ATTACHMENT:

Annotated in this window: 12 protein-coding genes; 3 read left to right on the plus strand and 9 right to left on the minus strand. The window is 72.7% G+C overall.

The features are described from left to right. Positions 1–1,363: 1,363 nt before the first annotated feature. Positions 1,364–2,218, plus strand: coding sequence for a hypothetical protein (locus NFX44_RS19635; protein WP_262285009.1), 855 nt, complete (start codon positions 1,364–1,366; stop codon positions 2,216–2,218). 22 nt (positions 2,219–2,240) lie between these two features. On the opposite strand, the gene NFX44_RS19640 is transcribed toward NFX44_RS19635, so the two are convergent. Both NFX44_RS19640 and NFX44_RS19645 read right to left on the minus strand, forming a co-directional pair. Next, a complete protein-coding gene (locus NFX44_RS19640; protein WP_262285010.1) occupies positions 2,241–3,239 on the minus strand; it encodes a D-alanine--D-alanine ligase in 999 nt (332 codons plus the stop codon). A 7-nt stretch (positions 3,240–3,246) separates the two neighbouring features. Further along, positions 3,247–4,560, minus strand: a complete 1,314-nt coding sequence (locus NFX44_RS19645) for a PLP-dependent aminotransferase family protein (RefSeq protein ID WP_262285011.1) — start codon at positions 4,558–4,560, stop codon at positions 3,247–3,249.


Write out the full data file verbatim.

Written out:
Annotated in this window: 12 protein-coding genes; 3 read left to right on the plus strand and 9 right to left on the minus strand. The window is 72.7% G+C overall.

The features are described from left to right. Positions 1–1,363: 1,363 nt before the first annotated feature. Positions 1,364–2,218, plus strand: coding sequence for a hypothetical protein (locus NFX44_RS19635; protein WP_262285009.1), 855 nt, complete (start codon positions 1,364–1,366; stop codon positions 2,216–2,218). 22 nt (positions 2,219–2,240) lie between these two features. On the opposite strand, the gene NFX44_RS19640 is transcribed toward NFX44_RS19635, so the two are convergent. Both NFX44_RS19640 and NFX44_RS19645 read right to left on the minus strand, forming a co-directional pair. Next, a complete protein-coding gene (locus NFX44_RS19640; protein WP_262285010.1) occupies positions 2,241–3,239 on the minus strand; it encodes a D-alanine--D-alanine ligase in 999 nt (332 codons plus the stop codon). A 7-nt stretch (positions 3,240–3,246) separates the two neighbouring features. Further along, positions 3,247–4,560, minus strand: a complete 1,314-nt coding sequence (locus NFX44_RS19645) for a PLP-dependent aminotransferase family protein (RefSeq protein ID WP_262285011.1) — start codon at positions 4,558–4,560, stop codon at positions 3,247–3,249.